The memory aspect becomes /critical/ thereafter. The problem comes rather in the further handling of the resulting textures, like e.g. conversion or visual inspection of the normal map by means of other programs. Most image manipulation software wants to load the WHOLE texture into memory and thus will fail in your case. Examples are Xnview, nconvert, ImageMagic, Irfanview etc. You tried some of these before and indeed things did not work.

GIMP is most sophisticated in working with textures too large to fit into memory. It uses your harddisk as a VERY slow extension of your RAM memory. Of course this makes the performance painfully slow, since harddisk operations are VERY much slower than RAM operations. If correctly configured, Photoshop 7 and higher are said to be able to handle larger textures than what fits into memory. Success to some extent depends on people's KnowHow in that respect which in your case I cannot judge. I have no idea how Photoshop CS2 behaves. You will know better since you got the respective manual, I suppose.

Quote:
I opened this file in Photoshop CS2 earlier today. It was blue and skewed. Furthermore, I had other applications opened at the same time.

What to you mean with skewed? Does it look right or wrong?? Of course normalmaps basically blue and you must display it in natural size to see the structures. A (temporary) color inversion helps for inspecting the map's 3D impression. See my example above.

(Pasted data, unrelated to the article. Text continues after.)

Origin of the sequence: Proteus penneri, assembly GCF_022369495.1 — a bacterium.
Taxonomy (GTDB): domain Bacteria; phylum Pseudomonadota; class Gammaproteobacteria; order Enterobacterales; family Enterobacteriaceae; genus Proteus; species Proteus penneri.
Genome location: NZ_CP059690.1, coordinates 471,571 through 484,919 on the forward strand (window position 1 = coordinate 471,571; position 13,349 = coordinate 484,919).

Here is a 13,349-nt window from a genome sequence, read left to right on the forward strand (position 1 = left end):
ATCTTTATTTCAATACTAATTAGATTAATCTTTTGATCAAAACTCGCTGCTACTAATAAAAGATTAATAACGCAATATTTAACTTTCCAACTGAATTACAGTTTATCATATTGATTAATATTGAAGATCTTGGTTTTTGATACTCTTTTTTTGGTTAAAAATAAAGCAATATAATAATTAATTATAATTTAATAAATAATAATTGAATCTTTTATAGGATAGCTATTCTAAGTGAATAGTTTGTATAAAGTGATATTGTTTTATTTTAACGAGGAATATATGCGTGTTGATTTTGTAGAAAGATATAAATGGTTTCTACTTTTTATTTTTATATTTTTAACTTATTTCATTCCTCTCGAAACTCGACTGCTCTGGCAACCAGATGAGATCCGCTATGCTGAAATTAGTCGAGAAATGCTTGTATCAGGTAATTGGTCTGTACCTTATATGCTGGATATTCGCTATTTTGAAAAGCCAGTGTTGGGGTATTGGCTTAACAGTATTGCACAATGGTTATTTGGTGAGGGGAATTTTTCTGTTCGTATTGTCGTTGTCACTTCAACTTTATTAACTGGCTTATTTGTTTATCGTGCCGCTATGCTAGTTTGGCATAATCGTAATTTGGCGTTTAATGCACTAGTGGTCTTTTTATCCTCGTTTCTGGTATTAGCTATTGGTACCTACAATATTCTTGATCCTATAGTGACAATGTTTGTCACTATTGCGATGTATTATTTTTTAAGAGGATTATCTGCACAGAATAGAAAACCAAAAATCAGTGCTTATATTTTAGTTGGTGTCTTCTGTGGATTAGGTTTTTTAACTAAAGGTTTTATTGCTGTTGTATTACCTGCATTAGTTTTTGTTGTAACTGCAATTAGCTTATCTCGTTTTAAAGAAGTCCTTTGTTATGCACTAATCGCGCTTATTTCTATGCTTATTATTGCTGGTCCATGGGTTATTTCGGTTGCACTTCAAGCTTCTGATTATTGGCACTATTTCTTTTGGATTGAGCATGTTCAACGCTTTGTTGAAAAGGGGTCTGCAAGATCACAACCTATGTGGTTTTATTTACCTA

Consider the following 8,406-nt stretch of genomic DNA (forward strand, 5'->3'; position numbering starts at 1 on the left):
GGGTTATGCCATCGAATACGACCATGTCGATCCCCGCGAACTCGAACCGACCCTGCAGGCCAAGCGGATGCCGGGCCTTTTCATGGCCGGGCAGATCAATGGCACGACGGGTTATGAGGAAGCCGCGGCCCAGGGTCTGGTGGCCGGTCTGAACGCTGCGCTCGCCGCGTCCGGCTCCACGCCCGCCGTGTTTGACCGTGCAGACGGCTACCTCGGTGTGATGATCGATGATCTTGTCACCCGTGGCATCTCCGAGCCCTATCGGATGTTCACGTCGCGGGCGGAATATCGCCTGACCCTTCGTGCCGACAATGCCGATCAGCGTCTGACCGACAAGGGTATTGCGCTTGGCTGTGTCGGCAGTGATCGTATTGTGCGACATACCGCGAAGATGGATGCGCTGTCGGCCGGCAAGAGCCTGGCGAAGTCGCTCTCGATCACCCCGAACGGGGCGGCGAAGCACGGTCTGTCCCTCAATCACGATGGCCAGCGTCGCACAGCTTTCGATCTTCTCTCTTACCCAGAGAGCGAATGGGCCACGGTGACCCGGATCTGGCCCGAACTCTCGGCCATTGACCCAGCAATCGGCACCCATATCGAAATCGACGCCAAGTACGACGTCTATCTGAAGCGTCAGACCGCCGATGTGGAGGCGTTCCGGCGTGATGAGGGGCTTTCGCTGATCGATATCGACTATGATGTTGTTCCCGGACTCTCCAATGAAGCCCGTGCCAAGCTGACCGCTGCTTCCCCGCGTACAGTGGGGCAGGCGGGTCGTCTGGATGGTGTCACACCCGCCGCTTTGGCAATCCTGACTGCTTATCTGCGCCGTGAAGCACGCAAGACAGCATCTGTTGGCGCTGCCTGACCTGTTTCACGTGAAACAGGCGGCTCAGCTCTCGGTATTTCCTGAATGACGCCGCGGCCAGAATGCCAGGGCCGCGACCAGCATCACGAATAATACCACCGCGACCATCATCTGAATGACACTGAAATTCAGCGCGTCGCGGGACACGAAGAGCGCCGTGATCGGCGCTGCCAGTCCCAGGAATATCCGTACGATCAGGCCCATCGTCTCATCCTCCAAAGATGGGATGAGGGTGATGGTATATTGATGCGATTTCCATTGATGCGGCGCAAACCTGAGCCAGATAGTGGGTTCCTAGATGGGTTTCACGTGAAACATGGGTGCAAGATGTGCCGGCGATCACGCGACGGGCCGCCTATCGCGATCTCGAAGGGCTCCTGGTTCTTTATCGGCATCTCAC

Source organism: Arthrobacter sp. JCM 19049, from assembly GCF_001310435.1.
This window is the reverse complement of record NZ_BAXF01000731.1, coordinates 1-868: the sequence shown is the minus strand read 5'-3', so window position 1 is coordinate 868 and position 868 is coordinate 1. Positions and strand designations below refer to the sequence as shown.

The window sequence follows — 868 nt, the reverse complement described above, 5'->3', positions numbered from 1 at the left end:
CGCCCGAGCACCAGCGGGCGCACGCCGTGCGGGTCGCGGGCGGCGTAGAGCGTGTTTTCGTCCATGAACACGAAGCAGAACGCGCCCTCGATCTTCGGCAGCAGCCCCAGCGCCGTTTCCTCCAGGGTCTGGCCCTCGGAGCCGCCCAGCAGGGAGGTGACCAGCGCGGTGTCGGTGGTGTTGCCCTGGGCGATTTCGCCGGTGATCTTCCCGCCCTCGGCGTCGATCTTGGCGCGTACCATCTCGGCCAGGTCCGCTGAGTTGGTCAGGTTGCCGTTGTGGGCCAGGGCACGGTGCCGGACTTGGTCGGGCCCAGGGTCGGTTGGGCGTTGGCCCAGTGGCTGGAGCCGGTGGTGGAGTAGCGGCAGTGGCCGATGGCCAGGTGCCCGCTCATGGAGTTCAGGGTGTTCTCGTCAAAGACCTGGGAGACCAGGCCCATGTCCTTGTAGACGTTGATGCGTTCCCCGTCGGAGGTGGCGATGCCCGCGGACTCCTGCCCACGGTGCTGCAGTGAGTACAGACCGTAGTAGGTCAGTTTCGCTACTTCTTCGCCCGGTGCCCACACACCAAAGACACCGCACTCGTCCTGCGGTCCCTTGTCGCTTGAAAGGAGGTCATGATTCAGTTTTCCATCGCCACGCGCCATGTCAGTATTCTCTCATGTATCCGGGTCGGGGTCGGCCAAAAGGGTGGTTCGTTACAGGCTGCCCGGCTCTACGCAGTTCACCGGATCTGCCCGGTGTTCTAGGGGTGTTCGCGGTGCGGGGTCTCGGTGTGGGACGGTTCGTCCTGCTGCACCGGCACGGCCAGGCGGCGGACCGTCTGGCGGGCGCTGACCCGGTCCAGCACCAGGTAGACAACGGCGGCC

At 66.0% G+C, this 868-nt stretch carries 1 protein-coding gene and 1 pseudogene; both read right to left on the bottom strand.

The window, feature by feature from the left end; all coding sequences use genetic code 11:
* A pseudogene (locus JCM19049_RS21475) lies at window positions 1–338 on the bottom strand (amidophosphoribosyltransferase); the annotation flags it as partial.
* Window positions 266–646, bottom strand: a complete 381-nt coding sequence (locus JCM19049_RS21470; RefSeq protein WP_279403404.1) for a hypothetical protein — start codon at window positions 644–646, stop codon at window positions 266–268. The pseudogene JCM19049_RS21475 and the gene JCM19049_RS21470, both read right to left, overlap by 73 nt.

Quote:
So now that I have it opened in Photoshop and just now in Gimp -- how do I use it?


Since you did prefer to remain vague about your project when I asked you over and over agin, you now have to proceed by yourself, obviously ;-) . If you instead had studied my tutorial beforhand you would anyhow know how to proceed.

You mentioned the commercial VRay rendering software that I have never used before... Also on my side this project of yours tends to become too time-consuming, notably since you make me guess all the time without explaining the aim of the whole exercise from the onset. This costs far too much time on my side. Sorry.

Many people have so far used my tools with great results and after studying my tutorial were perfectly able to go on by themselves. That's the basic idea anyhow.

Bye Fridger

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PostPosted: Sun, 09-09-07, 11:00 GMT 
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richard10 wrote:
So you're telling me, it was working the whole time?


For anyone having enough memory, the task to generate a full-sized gebco normal map in an arbitrary format like PNG, JPG, DXT=DDS etc is a simple job of a few minutes at best. That's why I wrote the tools after all... My tools can work with comparably low memory, since they work on a line by line basis. I.e. the entire texture is never loaded into memory, such that machines with little RAM can nevertheless use the tools.